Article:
Old man killed in Sierra Leone stampede

2011-03-08 17:12

Freetown - An elderly man was trampled to death and a dozen people hurt in a stampede in Sierra Leone for free medical screening from the British Mercy Ship floating hospital, doctors said on Tuesday.

More than 5 000 people had crowded the national stadium in the capital Freetown on Monday for the free screening, nearly half of them arriving the night before.

"An aged man was trampled to death after a stampede. We have also admitted 12 others who are in a serious condition and need close medical attention," said Andrew Thomas, a doctor at the capital's Connaught Hospital.

Police said they were trying "to trace the identity of the dead man who was said to be suffering from elephantitis and had an eye problem".

Staff from the Africa Mercy, the world’s largest non-governmental hospital ship, said they were overwhelmed by the turnout, with mothers and babies, men on crutches and bow-legged patients waiting in a queue more than a mile long.

10-month visit

Mercy Ships said in a statement on its website that it was deeply saddened by the tragedy, which happened when a crowd stormed the gate of the Freetown National Stadium.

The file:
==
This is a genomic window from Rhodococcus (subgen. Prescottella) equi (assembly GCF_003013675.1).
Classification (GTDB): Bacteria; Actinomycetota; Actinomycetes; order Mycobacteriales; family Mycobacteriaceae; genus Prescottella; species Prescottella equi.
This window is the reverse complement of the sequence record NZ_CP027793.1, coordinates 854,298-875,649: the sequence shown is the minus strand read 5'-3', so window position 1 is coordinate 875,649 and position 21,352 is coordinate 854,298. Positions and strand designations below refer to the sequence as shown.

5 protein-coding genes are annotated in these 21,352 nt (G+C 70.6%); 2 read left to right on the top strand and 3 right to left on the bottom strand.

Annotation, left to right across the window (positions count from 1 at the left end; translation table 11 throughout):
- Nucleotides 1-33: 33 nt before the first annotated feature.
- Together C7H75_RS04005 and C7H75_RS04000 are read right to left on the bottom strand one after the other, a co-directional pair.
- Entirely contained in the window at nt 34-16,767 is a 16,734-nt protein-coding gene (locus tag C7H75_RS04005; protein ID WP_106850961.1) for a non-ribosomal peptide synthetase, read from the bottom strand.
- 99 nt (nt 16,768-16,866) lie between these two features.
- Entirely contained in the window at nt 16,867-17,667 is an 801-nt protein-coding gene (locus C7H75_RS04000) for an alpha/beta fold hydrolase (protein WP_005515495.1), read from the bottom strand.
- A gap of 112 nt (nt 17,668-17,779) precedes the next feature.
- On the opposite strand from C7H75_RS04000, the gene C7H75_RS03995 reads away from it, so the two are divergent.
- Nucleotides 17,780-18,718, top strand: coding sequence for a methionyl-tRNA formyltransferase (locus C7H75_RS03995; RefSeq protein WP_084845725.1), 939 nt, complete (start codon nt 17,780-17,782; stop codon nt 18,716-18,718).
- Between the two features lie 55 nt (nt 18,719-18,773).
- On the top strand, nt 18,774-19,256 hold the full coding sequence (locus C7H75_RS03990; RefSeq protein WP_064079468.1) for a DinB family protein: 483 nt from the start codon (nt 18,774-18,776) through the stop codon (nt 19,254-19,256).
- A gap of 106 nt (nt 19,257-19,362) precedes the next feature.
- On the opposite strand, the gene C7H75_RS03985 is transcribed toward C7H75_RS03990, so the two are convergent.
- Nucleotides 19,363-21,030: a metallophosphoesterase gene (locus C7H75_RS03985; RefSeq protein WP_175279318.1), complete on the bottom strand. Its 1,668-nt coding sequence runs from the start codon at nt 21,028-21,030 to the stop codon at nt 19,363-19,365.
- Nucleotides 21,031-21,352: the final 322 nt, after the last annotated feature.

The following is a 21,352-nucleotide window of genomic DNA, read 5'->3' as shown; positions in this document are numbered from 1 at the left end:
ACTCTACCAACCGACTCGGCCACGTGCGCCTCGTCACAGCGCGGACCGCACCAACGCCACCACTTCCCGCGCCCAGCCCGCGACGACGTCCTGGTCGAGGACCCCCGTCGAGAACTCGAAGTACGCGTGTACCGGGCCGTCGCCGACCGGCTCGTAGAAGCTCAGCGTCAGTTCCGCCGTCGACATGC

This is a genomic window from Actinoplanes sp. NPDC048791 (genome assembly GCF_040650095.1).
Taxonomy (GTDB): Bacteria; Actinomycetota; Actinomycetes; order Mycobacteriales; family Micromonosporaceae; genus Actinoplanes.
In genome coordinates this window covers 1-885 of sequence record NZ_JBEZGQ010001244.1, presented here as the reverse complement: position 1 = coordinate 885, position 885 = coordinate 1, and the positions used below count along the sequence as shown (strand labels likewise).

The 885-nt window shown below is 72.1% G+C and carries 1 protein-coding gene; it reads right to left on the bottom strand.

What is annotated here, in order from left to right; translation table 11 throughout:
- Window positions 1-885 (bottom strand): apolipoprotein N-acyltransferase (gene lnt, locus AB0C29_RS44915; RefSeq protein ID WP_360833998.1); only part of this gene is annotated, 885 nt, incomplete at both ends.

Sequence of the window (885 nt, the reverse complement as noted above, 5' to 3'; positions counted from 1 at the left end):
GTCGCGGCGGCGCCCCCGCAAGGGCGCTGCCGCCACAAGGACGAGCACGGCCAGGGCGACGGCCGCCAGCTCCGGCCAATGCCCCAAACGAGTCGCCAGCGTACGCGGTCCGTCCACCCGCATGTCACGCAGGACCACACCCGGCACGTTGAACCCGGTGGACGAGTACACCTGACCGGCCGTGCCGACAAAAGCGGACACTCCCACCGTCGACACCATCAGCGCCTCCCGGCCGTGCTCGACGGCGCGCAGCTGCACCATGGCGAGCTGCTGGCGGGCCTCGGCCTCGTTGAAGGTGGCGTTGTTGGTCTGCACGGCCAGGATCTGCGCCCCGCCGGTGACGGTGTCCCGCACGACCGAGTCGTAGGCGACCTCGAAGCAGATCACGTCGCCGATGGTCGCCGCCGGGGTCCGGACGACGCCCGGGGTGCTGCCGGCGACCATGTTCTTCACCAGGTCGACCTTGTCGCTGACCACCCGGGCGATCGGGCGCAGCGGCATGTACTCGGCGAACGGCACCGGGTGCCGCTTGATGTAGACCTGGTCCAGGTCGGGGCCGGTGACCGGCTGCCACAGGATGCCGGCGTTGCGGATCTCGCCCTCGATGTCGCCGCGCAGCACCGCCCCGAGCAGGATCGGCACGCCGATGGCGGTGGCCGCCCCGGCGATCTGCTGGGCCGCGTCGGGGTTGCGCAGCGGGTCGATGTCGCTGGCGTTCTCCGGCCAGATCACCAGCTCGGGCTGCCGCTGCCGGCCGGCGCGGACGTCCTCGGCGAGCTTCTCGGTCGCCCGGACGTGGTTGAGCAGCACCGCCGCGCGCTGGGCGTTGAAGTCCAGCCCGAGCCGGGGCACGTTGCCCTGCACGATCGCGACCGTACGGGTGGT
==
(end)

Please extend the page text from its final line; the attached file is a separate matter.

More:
"The occurrence of this incident in the course of activities intended to restore lives is tragic," Mercy Ships founder Don Stephens said.

The ship docked in Sierra Leone last week offering state-of-the-art medical care in the poverty-stricken West African nation for the next 10 months.

In the past 20 years the ship has visited Sierra Leone five times.

Rebuilding after a devastating civil war, the country ranked 158 out of 169 countries in the 2010 United Nations Human Development Index.

Its infant mortality rate is 123 per 1 000 births and there is only one dentist for every one million people.

Free health care policy

The country last year implemented a free health care policy for pregnant women, lactating mothers and children under the age of five, but still faces serious challenges.

The Africa Mercy team, which has over 1 000 volunteers, will carry out procedures to remove tumours, correct cleft lips and palates and remove cataracts, among others.

One man waiting for medical screening told AFP he was hoping the doctors would operate on a large growth on the side of his head.

"I have carried this scar for six years and most time[s] I don't venture out [in] to the public because of that," he said.

A 35-year-old woman told how she was knocked down by a cyclist three years ago and local doctors had told her that one of her legs that was bent as a result and could not be straightened.

"I have been told that the ship's doctors can do this," she said.